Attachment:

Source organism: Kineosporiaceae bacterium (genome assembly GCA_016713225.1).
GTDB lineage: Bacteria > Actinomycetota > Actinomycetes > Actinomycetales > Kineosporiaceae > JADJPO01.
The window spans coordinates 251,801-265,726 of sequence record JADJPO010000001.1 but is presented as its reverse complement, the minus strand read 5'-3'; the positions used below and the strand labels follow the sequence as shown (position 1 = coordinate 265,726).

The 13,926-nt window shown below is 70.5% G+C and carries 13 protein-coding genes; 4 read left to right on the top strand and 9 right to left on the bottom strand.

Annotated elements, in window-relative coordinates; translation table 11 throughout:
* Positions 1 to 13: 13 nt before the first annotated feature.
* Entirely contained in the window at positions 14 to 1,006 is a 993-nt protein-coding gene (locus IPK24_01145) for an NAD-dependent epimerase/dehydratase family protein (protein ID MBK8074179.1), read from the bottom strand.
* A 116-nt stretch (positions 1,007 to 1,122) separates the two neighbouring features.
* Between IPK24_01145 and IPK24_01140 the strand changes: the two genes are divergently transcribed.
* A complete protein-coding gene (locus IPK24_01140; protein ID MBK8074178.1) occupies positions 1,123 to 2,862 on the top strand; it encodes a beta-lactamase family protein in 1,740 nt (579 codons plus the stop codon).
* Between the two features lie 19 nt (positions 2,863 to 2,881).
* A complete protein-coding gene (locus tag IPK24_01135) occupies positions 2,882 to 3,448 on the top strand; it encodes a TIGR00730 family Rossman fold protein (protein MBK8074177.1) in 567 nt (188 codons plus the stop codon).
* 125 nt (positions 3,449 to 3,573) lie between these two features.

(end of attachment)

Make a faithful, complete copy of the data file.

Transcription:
Source organism: Kineosporiaceae bacterium (genome assembly GCA_016713225.1).
GTDB lineage: Bacteria > Actinomycetota > Actinomycetes > Actinomycetales > Kineosporiaceae > JADJPO01.
The window spans coordinates 251,801-265,726 of sequence record JADJPO010000001.1 but is presented as its reverse complement, the minus strand read 5'-3'; the positions used below and the strand labels follow the sequence as shown (position 1 = coordinate 265,726).

The 13,926-nt window shown below is 70.5% G+C and carries 13 protein-coding genes; 4 read left to right on the top strand and 9 right to left on the bottom strand.

Annotated elements, in window-relative coordinates; translation table 11 throughout:
* Positions 1 to 13: 13 nt before the first annotated feature.
* Entirely contained in the window at positions 14 to 1,006 is a 993-nt protein-coding gene (locus IPK24_01145) for an NAD-dependent epimerase/dehydratase family protein (protein ID MBK8074179.1), read from the bottom strand.
* A 116-nt stretch (positions 1,007 to 1,122) separates the two neighbouring features.
* Between IPK24_01145 and IPK24_01140 the strand changes: the two genes are divergently transcribed.
* A complete protein-coding gene (locus IPK24_01140; protein ID MBK8074178.1) occupies positions 1,123 to 2,862 on the top strand; it encodes a beta-lactamase family protein in 1,740 nt (579 codons plus the stop codon).
* Between the two features lie 19 nt (positions 2,863 to 2,881).
* A complete protein-coding gene (locus tag IPK24_01135) occupies positions 2,882 to 3,448 on the top strand; it encodes a TIGR00730 family Rossman fold protein (protein MBK8074177.1) in 567 nt (188 codons plus the stop codon).
* 125 nt (positions 3,449 to 3,573) lie between these two features.